It’s hard to keep track of which companies are working on self-driving cars, especially when glamorous giants like Uber and Google’s spinoff Waymo dominate the conversation. Ashley’s article did a fantastic job summarizing the concept of self-driving cars, so give that a read first! She inspired me to dive deeper into which companies are on the path to bringing us self-driving cars.
Navigant puts out a leaderboard every year that measures how well companies are faring in the development of automated driving systems. 19 companies were measured based on “vision; go-to market strategy; partners; production strategy; technology; sales, marketing, and distribution; product capability; product quality and reliability; product portfolio; and staying power.” Here are the 19 top contenders:
You may be shocked to see Tesla at the bottom of this list. Navigant argues: “In a May 2017 TED talk, Musk claimed the systems being built today would be Level 5 capable by 2019. However, this is unlikely to ever be achievable since Level 5 is defined as the car being able to operate without human intervention in all conditions. Current Tesla hardware lacks the ability to keep sensors clean and unobscured in poor weather as well as most of the redundant systems needed for fully automated driving, not to mention the lidar that most people in the field believe is necessary for highly automated vehicles. Even Nvidia has expressed doubt that the computing hardware it sells to Tesla is capable of supporting full automation reliably.” Tesla has struggled with scaling production for the Model 3 and its finances are a mess. Things aren’t looking too hot as Tesla is also splitting from Mobileye, which was responsible for the development of its first autopilot system.
As expected, Apple has been rather secretive about its autonomous vehicle efforts. It has a permit to test self-driving cars and has discussed that it is developing the technology. People have spotted Apple’s “Project Titan” and called it “The Thing.” While Apple has “never developed a product as complex as an automobile,” it does have “existing capabilities that make it uniquely positioned to participate in the automated driving space.”
Uber was the first to launch self-driving cars in the US in Pittsburg. The ride hailing giant hired nearly a third of Carnegie Mellon’s National Robotics Engineering Center staff, while partnering with the university to research maps, vehicle safety, and autonomous driving. Innovation there is like wildflowers: abundant yet uncontrolled. No one knows who is responsible for the intellectual property. This means that while the technology is doing well, Uber is reeling from internal turbulence in addition to a bombshell lawsuit from Waymo, which claims trade secret infringement. This is because Uber acquired a robo-truck startup created by Anthony Levandowski, who was formerly a key member at Google. The lawsuit claims that Levandowski brought over 14,000 confidential Google documents to Uber.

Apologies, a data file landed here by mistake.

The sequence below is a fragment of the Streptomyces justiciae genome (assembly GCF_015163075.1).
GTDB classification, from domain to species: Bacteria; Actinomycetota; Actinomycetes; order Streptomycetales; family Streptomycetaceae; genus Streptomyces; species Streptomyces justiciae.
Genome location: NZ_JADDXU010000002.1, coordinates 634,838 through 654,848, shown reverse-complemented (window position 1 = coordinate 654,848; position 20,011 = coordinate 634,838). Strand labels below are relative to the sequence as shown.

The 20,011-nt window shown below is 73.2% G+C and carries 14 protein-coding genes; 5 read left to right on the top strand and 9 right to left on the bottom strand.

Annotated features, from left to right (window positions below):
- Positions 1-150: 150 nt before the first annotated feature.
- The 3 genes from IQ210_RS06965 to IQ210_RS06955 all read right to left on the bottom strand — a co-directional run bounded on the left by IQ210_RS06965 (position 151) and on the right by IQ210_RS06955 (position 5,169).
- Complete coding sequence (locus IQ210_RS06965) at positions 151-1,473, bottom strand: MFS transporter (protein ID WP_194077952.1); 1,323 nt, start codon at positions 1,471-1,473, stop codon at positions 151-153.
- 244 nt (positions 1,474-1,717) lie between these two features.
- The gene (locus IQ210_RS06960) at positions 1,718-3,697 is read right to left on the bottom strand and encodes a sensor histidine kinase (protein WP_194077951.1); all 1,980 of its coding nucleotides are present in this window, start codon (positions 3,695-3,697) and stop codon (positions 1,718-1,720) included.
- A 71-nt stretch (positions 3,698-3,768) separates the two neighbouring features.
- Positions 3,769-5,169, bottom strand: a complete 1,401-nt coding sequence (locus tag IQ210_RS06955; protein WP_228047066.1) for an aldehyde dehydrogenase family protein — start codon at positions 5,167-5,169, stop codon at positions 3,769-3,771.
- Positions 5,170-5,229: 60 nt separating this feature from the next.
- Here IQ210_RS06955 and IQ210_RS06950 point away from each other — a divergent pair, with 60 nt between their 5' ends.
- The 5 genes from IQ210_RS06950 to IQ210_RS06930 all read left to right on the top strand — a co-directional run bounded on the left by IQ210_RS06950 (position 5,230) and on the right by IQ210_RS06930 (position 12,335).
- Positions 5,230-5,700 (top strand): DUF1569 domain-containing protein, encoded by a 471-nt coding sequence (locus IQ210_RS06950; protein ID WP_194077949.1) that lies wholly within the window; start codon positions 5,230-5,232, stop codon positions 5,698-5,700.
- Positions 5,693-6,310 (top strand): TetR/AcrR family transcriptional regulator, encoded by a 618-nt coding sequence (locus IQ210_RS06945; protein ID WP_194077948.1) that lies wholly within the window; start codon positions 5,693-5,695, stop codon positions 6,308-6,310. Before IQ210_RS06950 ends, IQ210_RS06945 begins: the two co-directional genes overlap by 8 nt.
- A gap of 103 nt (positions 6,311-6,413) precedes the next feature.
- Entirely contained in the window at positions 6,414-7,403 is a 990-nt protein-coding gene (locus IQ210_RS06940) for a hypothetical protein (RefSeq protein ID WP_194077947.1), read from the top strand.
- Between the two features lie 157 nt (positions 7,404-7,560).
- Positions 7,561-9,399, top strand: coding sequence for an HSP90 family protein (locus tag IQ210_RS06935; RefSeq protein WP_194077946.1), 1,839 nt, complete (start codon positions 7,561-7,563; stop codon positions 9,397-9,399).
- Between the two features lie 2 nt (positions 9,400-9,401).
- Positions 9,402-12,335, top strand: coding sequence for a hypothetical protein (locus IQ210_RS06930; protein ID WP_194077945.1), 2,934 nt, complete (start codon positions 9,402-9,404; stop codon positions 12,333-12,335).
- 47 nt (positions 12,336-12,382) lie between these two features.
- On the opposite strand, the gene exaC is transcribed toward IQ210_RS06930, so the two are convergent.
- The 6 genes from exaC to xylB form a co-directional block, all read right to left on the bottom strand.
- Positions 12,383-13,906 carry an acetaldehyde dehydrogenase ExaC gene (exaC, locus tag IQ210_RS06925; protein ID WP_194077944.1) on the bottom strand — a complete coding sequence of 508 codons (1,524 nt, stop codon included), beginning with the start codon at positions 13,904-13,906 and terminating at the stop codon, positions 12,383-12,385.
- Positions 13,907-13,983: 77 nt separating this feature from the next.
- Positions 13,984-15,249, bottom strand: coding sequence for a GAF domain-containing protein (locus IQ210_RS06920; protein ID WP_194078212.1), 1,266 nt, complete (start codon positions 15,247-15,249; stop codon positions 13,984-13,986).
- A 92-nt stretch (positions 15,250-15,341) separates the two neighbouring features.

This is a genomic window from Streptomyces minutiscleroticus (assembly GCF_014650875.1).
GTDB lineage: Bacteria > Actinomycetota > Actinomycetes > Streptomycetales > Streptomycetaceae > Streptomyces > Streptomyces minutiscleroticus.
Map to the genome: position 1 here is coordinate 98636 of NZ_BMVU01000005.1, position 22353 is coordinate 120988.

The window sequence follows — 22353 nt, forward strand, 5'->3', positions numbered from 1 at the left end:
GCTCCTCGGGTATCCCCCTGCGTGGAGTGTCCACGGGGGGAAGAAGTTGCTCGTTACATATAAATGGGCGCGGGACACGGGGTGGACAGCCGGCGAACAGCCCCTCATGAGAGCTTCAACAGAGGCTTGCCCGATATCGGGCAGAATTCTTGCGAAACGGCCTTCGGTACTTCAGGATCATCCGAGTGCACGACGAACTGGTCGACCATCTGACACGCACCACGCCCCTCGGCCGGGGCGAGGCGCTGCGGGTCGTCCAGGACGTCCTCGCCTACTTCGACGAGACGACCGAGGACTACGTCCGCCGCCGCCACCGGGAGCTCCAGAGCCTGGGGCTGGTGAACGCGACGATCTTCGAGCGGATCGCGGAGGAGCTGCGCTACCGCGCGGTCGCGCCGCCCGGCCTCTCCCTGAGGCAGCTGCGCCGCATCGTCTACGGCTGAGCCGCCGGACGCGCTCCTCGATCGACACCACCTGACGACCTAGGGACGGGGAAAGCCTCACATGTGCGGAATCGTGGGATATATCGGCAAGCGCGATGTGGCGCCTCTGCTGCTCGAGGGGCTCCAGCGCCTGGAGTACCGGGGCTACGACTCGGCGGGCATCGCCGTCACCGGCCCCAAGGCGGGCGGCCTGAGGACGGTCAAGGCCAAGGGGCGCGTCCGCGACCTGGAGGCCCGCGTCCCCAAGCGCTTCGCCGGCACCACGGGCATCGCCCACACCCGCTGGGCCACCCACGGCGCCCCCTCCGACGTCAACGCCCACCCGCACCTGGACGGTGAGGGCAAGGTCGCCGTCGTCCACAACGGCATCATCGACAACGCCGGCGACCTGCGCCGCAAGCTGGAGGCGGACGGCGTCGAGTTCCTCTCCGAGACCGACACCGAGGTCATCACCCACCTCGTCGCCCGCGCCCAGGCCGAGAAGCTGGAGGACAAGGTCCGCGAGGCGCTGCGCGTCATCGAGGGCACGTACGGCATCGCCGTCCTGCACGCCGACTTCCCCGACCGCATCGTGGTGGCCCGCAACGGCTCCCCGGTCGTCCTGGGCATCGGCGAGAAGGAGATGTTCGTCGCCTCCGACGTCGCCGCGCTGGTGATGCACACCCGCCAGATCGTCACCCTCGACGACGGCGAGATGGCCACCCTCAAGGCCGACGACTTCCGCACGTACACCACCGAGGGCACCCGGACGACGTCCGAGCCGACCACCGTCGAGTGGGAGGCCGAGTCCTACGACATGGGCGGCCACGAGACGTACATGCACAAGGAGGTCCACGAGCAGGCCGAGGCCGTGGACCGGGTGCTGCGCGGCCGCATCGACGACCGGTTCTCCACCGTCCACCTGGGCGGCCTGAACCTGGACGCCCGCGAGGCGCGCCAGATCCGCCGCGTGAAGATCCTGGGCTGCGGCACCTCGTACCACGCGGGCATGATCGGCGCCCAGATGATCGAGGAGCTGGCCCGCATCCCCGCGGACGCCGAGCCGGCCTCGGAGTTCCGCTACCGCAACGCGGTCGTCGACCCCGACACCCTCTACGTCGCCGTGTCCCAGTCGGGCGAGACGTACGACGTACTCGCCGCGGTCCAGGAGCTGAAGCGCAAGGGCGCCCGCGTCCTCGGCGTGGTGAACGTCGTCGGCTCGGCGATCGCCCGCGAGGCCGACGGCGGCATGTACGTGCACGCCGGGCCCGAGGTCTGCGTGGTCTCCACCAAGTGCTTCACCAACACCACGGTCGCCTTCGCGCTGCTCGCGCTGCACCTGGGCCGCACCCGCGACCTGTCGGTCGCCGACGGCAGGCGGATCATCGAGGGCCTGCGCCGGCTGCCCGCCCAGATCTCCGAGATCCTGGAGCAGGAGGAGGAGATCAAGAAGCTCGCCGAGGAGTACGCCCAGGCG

Honda has conservatively been incorporating Honda Sensing features into its cars for years. A Honda spokesperson explained that “Honda isn’t always the first to the party, but we’re usually the best dressed!” Honda plan on achieving Level 3 freeway driving by 2020, and potentially partnering with Waymo for Level 4 autonomous driving by 2025. CEO Takahiro Hachigo plans that electric vehicles will account for two thirds of company sales by 2030.
15. Hyundai Motor Group
Hyundai recently unveiled a fuel-cell SUV named NEXO, which it developed with a startup called Aurora. Because autonomous driving processes so much data, fuel cells can can provide that power. Hyundai is hoping to go to market by 2021. “We know the future of transportation is autonomous, and autonomous driving technology needs to be proven in the real world to accelerate deployment in a safe and scalable manner,” said Dr Woong Chul Yang, Vice Chairman of Hyundai.
Baidu, a Chinese company similar to Google, has been testing self-driving cars in California. It recently devoted over $1.5 billion to developing self-driving cars, and the intent is to create a small-scale shared shuttle service in 2018, and then expand to consumer vehicles. Since Baidu doesn’t have existing manufacturing capability, it had originally partnered with BMW. This ended in 2016 when Baidu announced it is searching for a new research partner.
Navya is a French company that recently unveiled an electric, autonomous vehicle called Autonum. Navya claims this is the “world’s first taxi robot,” although the other companies on this list may dispute that. Autonum has no steering wheel or breaks, but it has 10 LIDAR sensors, 6 cameras, 4 radar systems, and a computer system.